Niagara River Ice Boom: Effects on Environment

by Ralph R. Rumer, Jr., (M.ASCE), Prof.; Dept. of Civ. Engrg., State University of New York at Buffalo, Buffalo, N.Y.,
Wayne F. Bialas, (A.M.ASCE), Visiting Asst. Prof.; School of Civ. and Environmental Engrg., Cornell Univ., Ithaca, N.Y.,
Frank H. Quinn, (M.ASCE), Head; Lake Hydrology Group, Great Lakes Environmental Research Lab., NOAA, Dept. of Commerce, Ann Arbor, Mich.,
Raymond A. Assel, Sci.; Lake Hydrology Group, Great Lakes Environmental Research Lab., NOAA, Dept. of Commerce, Ann Arbor, Mich.,
David W. Gaskill, Sci.; Lake Hydrology Group, Great Lakes Environmental Research Lab., NOAA, Dept. of Commerce, Ann Arbor, Mich.,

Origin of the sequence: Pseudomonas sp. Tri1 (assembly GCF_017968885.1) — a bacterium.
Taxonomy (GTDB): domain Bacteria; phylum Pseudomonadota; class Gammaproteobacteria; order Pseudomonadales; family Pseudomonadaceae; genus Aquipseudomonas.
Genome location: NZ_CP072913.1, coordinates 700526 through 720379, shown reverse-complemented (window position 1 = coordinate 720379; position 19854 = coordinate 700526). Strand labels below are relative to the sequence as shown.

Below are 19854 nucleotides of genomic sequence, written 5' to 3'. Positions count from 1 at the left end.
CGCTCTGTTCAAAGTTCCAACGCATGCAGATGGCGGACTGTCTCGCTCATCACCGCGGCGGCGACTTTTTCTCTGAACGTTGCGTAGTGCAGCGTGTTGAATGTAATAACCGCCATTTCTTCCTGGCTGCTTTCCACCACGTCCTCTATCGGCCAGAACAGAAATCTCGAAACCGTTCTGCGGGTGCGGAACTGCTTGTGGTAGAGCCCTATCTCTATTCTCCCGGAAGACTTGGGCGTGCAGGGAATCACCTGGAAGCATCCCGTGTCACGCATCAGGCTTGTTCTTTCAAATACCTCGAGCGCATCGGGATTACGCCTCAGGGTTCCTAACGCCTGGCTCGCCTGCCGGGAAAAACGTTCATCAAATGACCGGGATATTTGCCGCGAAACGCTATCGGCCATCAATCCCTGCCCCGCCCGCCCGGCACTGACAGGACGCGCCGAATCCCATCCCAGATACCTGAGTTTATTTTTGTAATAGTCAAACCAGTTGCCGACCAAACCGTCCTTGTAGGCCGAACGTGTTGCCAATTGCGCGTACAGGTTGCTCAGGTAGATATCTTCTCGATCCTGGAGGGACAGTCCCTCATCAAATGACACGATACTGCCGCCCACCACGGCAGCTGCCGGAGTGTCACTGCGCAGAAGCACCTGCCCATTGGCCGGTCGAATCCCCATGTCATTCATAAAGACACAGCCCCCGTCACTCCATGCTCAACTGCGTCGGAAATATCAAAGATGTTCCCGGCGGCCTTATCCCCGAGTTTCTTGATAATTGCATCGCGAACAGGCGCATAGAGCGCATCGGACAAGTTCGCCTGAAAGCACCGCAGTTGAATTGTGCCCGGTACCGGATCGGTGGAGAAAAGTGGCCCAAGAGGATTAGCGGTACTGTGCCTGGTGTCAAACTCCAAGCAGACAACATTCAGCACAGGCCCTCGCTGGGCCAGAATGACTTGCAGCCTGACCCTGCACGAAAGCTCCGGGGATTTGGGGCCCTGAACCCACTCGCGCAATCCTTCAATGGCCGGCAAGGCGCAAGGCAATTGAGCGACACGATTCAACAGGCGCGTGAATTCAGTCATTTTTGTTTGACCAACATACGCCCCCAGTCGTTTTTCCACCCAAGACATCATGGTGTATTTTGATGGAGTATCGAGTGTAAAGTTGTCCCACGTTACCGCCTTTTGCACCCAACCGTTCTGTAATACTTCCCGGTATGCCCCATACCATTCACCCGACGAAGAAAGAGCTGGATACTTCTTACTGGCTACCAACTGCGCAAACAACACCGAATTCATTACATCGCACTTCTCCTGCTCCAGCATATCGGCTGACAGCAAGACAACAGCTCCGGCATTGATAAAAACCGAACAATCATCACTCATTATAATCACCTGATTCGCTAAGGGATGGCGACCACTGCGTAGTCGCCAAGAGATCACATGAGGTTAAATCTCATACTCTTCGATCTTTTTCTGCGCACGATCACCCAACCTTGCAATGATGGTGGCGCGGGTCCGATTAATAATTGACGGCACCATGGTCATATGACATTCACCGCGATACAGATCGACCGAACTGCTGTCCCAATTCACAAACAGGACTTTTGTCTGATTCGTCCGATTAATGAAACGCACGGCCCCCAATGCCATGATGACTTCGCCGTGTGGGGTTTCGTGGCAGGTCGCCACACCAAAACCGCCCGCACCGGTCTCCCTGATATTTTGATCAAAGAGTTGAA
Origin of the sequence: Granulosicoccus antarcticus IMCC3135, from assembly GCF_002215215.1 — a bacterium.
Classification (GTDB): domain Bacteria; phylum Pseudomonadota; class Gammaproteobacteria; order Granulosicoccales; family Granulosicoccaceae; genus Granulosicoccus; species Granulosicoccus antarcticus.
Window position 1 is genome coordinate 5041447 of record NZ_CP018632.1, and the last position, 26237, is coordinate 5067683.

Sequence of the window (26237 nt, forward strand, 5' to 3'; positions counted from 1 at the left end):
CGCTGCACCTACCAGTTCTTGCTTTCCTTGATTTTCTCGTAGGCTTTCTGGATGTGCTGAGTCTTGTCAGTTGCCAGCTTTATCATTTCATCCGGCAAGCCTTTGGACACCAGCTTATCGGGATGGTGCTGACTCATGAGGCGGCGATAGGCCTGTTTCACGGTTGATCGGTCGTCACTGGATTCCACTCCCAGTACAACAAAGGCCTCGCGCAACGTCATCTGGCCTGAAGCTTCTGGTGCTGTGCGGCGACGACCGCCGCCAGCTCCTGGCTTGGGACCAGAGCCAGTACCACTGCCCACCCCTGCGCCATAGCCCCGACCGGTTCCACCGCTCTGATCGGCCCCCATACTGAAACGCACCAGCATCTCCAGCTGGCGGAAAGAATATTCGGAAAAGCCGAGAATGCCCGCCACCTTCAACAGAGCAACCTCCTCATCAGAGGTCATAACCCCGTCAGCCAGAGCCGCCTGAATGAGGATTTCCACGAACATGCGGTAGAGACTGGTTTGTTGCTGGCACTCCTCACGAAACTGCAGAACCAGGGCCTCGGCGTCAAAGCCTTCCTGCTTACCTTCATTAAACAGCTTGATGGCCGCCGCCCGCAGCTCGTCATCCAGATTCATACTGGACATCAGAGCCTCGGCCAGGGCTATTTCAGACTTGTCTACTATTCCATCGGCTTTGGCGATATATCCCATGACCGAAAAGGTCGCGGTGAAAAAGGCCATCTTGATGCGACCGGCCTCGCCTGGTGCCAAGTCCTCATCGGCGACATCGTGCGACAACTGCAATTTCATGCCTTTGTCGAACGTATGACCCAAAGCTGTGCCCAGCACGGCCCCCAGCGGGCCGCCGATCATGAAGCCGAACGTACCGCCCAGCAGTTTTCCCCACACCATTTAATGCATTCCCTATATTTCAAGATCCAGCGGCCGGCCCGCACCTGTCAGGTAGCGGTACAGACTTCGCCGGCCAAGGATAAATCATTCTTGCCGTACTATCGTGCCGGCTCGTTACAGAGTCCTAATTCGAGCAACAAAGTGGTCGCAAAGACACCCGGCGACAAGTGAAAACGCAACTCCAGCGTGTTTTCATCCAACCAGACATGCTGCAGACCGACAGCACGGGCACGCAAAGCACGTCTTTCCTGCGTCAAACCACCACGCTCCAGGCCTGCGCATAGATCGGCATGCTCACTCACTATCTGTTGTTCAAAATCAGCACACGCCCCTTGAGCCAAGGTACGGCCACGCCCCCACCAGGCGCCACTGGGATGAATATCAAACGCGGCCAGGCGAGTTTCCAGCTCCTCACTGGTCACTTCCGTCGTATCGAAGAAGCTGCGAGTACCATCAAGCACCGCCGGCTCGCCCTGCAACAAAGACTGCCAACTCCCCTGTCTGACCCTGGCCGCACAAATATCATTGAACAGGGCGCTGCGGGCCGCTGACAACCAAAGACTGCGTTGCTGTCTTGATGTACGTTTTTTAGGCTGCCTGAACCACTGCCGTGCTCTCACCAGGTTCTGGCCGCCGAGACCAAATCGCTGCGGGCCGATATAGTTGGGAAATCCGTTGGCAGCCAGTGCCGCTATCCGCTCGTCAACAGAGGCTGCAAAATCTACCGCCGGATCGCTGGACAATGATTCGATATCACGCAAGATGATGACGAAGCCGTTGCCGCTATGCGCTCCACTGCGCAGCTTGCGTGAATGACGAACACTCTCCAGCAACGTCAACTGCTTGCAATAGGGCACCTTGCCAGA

Serial Information: Issue 2, Pg. 105-116


Document Type: Journal Paper

Abstract: Two approaches are described for examining the possible effect of an ice boom on the air and water temperatures. The first approach utilizes a mathematical model for the ice dissipation process incorporating ice discharge from Lake Erie into the Niagara River. The model provides a useful framework for judging the relative significance of in-lake ice melt and river ice discharge in terms of ice area reduction in the lake. The second approach utilizes statistical testing of air and water temperature data to detect a boom effect. Although the power of the test is limited by the size of the data set, it is concluded that the ice boom has no significant effect on the air and water temperatures.

Subject Headings: Ice | Air temperature | Water temperature | Rivers and streams | Mathematical models | Hydrologic models | Water discharge | Lakes | Lake Erie

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